Camels at Christmas

Female bactrian camels and young in Gobi Desert.The desolate Gobi is home to the world's only wild camels - the bactrian camels. Little more than a thousand of these two-humped nomads remain, roaming the deserts between China and Mongolia.

Two females and their month old calves have joined forces to be safer from predators such as wolves. The females are shedding their thick winter coats. The summer ahead will be short, but intensely hot.

Camels are superbly adapted to the desert. Bushy eyebrows and double lashes protect their eyes from sand, and they can clamp their noses tight to keep out dust. Soft padded soles stop their feet sinking into sand.

Camels can go for up to ten days without water. Their humps hold reserves of fat to sustain them while they wander the desert in search of food.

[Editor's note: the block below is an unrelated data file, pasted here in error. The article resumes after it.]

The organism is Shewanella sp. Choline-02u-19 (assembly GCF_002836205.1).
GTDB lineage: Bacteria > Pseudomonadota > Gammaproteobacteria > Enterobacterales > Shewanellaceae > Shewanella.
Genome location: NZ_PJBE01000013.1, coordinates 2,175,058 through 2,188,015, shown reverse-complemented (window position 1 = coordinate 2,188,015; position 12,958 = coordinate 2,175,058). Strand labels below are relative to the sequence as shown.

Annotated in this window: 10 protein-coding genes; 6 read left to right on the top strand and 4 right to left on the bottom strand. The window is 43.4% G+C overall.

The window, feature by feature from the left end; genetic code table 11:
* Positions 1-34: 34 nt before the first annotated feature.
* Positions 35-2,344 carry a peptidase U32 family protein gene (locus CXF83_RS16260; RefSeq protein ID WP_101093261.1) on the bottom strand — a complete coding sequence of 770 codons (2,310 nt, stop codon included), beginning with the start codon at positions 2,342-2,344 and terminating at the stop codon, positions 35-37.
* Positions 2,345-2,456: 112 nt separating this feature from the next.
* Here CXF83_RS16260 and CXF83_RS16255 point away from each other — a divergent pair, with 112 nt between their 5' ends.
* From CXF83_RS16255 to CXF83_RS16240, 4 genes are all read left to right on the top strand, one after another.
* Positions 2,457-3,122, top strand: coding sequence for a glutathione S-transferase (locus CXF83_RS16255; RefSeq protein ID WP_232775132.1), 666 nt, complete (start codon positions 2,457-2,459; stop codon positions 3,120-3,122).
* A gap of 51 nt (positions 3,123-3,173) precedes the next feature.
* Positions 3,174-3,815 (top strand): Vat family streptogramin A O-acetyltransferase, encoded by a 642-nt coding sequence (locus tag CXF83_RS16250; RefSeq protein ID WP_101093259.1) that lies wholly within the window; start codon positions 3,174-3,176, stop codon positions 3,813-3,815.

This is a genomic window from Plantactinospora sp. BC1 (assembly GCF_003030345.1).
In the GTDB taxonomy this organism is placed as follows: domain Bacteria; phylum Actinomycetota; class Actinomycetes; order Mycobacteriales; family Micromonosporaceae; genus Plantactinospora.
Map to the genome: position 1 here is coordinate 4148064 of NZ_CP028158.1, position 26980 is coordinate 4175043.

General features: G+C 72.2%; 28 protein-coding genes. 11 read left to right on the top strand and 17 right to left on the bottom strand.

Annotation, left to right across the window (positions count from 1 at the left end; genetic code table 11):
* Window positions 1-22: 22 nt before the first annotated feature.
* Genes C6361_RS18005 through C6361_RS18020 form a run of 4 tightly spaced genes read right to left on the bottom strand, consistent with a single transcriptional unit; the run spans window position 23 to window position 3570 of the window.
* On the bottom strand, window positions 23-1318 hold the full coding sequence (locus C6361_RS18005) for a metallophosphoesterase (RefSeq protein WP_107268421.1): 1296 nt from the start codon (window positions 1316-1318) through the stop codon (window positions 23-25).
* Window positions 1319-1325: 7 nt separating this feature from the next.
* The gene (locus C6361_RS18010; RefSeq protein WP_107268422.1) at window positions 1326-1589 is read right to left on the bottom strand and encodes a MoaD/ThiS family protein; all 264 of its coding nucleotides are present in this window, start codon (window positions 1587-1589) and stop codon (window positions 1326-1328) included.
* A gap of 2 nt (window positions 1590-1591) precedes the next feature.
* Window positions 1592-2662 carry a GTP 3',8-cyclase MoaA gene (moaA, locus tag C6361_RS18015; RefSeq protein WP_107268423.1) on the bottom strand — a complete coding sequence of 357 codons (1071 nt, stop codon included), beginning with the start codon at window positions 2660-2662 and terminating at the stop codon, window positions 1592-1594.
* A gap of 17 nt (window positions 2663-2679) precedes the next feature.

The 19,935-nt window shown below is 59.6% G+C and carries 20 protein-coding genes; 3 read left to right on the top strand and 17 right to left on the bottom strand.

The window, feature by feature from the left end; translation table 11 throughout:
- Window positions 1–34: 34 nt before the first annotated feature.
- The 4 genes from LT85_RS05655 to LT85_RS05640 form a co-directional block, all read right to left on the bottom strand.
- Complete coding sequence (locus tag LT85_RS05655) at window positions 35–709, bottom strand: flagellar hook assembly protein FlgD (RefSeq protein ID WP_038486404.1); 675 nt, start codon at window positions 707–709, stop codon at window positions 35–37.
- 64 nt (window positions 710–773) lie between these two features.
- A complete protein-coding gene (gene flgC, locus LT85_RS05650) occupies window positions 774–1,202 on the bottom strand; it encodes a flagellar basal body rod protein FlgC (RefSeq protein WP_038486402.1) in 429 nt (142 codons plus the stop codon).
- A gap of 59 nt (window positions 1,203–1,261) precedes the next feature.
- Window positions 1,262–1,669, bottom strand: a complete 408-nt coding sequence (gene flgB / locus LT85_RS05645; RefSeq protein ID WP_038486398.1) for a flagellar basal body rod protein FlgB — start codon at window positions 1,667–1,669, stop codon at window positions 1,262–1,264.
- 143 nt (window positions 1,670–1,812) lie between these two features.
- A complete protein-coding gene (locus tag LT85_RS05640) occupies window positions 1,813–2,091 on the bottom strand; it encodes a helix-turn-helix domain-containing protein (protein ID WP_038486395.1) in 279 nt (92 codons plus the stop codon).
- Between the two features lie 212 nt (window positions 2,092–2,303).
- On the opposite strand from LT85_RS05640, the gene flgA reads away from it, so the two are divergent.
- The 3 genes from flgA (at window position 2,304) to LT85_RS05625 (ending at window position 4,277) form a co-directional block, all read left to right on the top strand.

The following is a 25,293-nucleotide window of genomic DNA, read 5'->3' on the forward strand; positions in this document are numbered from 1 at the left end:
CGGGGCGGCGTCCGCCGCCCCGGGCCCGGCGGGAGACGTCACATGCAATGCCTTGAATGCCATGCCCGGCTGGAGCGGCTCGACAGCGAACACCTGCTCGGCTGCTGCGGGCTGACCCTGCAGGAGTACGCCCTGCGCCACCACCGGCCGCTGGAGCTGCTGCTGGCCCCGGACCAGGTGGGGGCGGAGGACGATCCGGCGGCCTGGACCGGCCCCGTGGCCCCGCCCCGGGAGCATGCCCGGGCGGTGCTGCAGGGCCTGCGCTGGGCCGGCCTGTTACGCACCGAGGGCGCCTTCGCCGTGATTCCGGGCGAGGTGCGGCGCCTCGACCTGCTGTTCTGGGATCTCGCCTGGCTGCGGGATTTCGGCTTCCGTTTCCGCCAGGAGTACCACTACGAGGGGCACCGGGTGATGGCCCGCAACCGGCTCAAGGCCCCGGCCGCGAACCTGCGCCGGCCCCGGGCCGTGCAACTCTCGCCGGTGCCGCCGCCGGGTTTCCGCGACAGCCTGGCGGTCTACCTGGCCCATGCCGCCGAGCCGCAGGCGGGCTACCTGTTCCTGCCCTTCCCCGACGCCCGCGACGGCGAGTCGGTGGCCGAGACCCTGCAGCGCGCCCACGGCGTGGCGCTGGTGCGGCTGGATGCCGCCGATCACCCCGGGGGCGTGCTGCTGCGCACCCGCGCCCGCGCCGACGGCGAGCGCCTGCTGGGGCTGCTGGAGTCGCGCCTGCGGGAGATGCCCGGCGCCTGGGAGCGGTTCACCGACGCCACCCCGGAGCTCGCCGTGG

Wikipedia has this to add on camels "according to most forms of Christianity, the Magi were the first religious figures to worship Christ, and for this reason the story of the Magi is particularly respected and popular among many Christians. The visit of the Magi is commemorated by Catholics and other Christian churches (but not the Eastern Orthodox) on the observance of Epiphany, January 6. The Eastern Orthodox celebrate it on December 25 along with Christmas. This visit is frequently treated in Christian art and literature as The Journey of the Magi".

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